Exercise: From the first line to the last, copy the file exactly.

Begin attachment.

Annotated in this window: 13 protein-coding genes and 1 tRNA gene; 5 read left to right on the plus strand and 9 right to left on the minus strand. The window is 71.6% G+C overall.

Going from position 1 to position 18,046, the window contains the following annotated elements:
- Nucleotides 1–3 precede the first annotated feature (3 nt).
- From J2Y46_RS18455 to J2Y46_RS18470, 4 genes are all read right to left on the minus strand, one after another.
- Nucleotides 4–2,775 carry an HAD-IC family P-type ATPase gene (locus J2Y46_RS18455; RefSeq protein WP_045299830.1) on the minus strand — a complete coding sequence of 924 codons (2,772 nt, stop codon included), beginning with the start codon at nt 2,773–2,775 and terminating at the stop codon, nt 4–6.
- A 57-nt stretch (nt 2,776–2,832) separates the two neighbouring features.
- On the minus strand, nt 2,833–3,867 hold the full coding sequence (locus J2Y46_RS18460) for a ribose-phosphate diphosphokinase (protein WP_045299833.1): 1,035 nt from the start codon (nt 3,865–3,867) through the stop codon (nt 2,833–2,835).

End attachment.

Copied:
Annotated in this window: 13 protein-coding genes and 1 tRNA gene; 5 read left to right on the plus strand and 9 right to left on the minus strand. The window is 71.6% G+C overall.

Going from position 1 to position 18,046, the window contains the following annotated elements:
- Nucleotides 1–3 precede the first annotated feature (3 nt).
- From J2Y46_RS18455 to J2Y46_RS18470, 4 genes are all read right to left on the minus strand, one after another.
- Nucleotides 4–2,775 carry an HAD-IC family P-type ATPase gene (locus J2Y46_RS18455; RefSeq protein WP_045299830.1) on the minus strand — a complete coding sequence of 924 codons (2,772 nt, stop codon included), beginning with the start codon at nt 2,773–2,775 and terminating at the stop codon, nt 4–6.
- A 57-nt stretch (nt 2,776–2,832) separates the two neighbouring features.
- On the minus strand, nt 2,833–3,867 hold the full coding sequence (locus J2Y46_RS18460) for a ribose-phosphate diphosphokinase (protein WP_045299833.1): 1,035 nt from the start codon (nt 3,865–3,867) through the stop codon (nt 2,833–2,835).